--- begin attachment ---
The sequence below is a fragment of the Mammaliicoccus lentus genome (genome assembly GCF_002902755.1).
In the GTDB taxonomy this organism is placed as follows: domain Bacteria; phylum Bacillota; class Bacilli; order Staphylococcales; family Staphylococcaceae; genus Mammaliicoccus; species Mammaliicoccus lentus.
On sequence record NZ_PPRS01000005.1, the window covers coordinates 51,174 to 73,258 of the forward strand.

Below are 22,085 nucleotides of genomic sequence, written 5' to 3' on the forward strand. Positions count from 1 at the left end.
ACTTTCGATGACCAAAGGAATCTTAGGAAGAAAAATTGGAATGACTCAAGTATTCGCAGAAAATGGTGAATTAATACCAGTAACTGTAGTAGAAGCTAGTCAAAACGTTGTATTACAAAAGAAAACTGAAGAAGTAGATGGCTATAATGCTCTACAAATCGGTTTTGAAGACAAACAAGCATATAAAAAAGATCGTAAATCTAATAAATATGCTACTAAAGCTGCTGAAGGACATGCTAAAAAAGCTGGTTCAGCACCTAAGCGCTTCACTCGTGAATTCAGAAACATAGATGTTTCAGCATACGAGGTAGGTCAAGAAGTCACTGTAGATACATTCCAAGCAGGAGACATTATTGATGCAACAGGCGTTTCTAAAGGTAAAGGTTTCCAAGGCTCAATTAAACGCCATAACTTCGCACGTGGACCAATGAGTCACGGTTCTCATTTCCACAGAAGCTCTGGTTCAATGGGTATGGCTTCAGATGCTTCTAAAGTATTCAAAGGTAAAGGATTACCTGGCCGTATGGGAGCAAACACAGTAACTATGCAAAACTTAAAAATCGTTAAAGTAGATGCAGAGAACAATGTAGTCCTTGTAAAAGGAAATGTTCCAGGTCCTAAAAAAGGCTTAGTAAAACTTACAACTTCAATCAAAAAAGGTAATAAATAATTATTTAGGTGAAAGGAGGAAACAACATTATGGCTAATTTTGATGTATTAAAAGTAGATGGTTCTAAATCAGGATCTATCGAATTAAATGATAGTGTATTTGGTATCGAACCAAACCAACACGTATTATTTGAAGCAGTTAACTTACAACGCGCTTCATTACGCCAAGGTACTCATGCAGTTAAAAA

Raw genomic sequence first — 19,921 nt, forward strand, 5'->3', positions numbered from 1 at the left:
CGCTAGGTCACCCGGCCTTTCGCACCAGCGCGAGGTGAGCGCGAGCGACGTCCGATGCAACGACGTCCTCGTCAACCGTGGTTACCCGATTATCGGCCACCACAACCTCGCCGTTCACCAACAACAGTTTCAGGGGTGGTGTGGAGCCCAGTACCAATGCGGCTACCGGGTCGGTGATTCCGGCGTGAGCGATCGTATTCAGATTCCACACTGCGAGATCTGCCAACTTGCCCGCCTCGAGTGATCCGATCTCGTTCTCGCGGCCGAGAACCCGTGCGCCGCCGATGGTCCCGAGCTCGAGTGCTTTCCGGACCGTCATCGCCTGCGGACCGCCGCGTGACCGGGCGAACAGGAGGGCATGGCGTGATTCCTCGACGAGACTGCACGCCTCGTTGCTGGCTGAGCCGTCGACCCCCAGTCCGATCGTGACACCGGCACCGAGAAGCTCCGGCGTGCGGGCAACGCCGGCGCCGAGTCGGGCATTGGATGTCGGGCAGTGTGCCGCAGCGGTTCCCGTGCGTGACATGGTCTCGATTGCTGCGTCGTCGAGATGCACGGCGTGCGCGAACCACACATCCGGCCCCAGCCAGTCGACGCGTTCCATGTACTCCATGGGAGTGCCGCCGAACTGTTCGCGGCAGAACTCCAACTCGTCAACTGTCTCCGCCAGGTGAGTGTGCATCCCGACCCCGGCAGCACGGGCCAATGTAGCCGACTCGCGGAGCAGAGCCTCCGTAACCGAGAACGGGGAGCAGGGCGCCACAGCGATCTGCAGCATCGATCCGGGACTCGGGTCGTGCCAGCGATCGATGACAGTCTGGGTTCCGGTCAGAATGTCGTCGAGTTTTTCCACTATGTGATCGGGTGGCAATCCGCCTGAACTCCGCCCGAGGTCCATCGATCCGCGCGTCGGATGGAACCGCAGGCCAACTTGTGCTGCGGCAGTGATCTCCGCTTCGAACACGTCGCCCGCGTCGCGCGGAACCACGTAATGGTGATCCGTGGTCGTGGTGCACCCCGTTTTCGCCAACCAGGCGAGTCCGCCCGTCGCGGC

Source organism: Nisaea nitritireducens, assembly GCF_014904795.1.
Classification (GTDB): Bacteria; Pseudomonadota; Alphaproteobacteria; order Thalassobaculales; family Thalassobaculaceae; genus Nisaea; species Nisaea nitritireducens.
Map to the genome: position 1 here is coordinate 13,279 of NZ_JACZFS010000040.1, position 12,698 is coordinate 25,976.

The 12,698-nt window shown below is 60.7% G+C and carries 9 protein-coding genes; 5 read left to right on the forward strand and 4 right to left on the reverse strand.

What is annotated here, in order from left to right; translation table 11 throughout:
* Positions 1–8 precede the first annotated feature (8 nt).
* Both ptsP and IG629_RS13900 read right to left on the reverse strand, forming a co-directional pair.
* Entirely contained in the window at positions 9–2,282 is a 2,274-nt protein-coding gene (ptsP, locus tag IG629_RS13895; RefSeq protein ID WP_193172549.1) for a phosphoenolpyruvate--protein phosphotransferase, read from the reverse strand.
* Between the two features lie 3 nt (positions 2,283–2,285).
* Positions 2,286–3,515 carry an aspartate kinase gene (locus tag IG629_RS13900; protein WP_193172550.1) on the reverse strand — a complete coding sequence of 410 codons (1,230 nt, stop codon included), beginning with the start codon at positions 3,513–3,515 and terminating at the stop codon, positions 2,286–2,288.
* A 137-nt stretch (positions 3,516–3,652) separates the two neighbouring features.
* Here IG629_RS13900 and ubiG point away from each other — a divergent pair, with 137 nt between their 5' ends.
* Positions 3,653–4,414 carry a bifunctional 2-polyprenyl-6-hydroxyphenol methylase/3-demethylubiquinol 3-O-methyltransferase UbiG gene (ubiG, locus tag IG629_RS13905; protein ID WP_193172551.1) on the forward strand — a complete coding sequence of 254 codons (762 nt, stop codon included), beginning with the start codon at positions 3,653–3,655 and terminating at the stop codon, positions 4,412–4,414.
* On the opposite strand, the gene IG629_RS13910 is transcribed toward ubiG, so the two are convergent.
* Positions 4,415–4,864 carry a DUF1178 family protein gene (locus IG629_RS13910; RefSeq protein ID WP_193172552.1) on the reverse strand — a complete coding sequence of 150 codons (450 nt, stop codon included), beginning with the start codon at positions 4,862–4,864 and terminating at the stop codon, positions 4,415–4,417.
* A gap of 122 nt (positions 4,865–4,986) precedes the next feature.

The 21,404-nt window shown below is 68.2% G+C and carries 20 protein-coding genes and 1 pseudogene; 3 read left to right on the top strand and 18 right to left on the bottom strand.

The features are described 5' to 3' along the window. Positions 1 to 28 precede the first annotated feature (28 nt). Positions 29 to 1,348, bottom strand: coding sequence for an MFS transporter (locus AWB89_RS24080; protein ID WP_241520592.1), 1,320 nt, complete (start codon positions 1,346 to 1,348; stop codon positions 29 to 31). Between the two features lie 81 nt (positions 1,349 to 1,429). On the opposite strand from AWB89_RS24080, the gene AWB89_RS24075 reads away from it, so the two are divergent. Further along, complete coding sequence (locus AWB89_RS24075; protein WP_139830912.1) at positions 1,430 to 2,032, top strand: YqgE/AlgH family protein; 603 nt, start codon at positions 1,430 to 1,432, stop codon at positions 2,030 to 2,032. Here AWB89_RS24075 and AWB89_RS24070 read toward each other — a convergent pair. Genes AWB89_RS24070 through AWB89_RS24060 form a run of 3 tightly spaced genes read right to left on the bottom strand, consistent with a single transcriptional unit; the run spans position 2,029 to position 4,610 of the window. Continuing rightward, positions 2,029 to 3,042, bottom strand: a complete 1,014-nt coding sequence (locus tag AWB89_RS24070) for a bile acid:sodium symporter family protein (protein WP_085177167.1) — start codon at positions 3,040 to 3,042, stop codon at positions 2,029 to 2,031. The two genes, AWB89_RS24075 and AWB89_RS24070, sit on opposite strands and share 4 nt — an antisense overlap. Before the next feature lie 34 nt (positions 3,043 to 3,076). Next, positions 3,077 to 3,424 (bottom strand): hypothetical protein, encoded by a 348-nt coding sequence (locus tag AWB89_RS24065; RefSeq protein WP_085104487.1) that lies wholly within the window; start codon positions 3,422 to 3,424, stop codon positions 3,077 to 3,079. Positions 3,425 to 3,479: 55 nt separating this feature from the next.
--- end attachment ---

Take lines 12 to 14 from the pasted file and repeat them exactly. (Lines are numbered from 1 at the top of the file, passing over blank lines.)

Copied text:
What is annotated here, in order from left to right; translation table 11 throughout:
* Positions 1–8 precede the first annotated feature (8 nt).
* Both ptsP and IG629_RS13900 read right to left on the reverse strand, forming a co-directional pair.